Dairy Industry Milks New "MyPlate"

This week, the USDA unveiled a new icon for healthy eating, MyPlate, a successor to the Food Pyramid and MyPyramid.

There's a lot to like about the new visual. The share-of-plate metaphor is easier to grok at a glance than the multi-layered pyramid. You can tell by looking that about half your plate should be fruits and vegetables and only about a quarter should be protein.

Another positive feature is that the amino-acid intensive category is called "Protein"--not "Meat." Historically, one of the main criticisms of the UDSA guides has been their insinuation that meat and dairy products are an essential part of every healthy diet. That's not surprising considering the lobbying might of American agribusiness. At the end of the day, the U.S. Cattlemen's Association is a lot more powerful than whoever represents our nation's tofu producers in Washington. So, it's nice to see the USDA taking an ecumenical stance when it comes to recommending "protein," as opposed to "meat."

However, when I saw the MyPlate icon, my first thought was: "The dairy industry won big, here." Notice that in the top right corner, there's a separate satellite orb labelled "Dairy," in what looks like a glass next to the plate. The visual upshot is not only that dairy is a necessary part of every healthy diet, which is simply not true, but also that Americans should drink milk with every meal. Strictly speaking, the dairy orb could represent cheese, yogurt, or milk products, but it sure looks like a glass of milk with dinner.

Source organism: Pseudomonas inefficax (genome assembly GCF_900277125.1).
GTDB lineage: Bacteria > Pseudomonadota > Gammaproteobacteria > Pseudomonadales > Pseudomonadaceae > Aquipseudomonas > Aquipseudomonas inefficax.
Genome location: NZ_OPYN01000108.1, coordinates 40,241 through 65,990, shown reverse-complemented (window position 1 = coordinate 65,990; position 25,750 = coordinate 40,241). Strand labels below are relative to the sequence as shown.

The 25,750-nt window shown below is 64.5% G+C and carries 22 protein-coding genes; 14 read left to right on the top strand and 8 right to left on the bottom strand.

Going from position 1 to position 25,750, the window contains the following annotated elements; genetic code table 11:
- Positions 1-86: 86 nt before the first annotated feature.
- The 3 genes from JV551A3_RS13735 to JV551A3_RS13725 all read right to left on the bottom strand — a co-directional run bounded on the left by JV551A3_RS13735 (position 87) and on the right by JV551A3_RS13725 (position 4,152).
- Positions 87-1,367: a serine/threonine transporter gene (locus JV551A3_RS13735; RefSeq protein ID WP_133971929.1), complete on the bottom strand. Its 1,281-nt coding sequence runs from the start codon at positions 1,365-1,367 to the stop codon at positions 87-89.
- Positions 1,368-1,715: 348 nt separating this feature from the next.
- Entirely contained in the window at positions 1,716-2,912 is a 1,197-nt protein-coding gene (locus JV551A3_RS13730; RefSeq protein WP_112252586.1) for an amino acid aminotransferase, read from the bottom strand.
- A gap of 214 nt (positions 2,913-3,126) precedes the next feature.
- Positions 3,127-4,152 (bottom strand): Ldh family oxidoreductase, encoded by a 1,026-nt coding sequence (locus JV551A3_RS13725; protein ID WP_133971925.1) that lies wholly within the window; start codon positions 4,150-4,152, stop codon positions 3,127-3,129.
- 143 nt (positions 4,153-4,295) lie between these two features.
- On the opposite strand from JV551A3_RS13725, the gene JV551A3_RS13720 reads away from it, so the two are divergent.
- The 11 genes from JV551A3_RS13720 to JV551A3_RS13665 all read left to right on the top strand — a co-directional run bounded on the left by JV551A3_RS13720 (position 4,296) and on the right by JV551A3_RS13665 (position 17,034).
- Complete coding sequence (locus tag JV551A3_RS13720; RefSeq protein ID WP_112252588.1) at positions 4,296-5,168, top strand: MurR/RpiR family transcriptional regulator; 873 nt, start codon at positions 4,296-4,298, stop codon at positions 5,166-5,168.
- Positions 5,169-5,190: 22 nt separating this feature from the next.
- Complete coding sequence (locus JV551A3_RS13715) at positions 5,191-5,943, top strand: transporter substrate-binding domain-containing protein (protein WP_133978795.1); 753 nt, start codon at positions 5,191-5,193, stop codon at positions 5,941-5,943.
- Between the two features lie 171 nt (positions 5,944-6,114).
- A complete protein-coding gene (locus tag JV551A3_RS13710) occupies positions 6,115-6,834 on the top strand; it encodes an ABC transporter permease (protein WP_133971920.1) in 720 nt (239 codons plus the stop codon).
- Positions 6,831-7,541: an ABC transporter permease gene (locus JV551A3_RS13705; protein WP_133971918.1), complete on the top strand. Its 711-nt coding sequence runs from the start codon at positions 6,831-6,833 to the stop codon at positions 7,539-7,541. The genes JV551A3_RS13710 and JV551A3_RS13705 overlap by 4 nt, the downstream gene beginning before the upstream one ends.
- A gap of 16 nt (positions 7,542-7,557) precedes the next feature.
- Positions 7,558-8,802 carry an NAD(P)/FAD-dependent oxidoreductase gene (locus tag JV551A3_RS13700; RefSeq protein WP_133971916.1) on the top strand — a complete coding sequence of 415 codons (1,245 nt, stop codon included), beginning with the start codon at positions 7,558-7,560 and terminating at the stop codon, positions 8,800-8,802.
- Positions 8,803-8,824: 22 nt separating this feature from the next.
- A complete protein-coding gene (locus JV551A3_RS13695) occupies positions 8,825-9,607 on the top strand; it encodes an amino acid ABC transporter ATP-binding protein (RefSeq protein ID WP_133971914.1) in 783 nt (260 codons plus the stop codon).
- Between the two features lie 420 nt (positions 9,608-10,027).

Notice that, unlike meat in the "Protein" category, milk products get exclusive billing under the "Dairy" label, even though there are other non-milk sources of calcium that can fill the same role in the diet. At least Canada's Food Guide calls this category "Milk and Alternatives," which still sets milk up as the norm, but at least allows that there are other choices.

Dairy can be a healthy part of the diet for many people, but a significant percentage of the adult population can't digest milk at all. The U.S. is somewhat unusual by global standards both in terms of the absolute amount of fluid milk chugged by adults and the almost moralistic fervor around milk as a staple of health. I'm not slagging on dairy products. I'm just pointing out that daily dairy consumption is an option, maybe not even the ideal option--it shouldn't be touted as the norm for the entire country.

Sure enough, when I checked the dairy trade press, I found that the dairy industry is taking a victory lap, just as I predicted:

The shape may have shifted from pyramid to plate, but the message remains the same: dairy is an important part of the daily diet, for adults and children alike.

For that reason, the U.S. dairy industry today praised the USDA’s new MyPlate education tool, which provides a clear and visual message that a healthy diet is comprised of a variety of nutrient-rich foods, including low-fat and fat-free milk, cheese and yogurt.

America’s dairy farmers and processors commend the USDA for including a light blue circle depicting a serving of “Dairy” -- milk, cheese or yogurt -- next to the dinner plate to illustrate how to build a healthy eating plan, including a serving of dairy at every meal. [Emphasis added.] Dairy Herd Network/Consortium of dairy industry groups

So far, MyPlate is being touted as a triumph of science over industry pressure, and in some ways it is. For example, the USDA comes right out and tells Americans to eat less and avoid oversized portions, which isn't exactly what the food industry wants to hear. The eat less message isn't new to MyPlate, but it's a positive recent development and it's good to see them staying the course.

However, odds are, MyPlate is itself the product of heavy lobbying, just like its predecessors. So, caveat eater.

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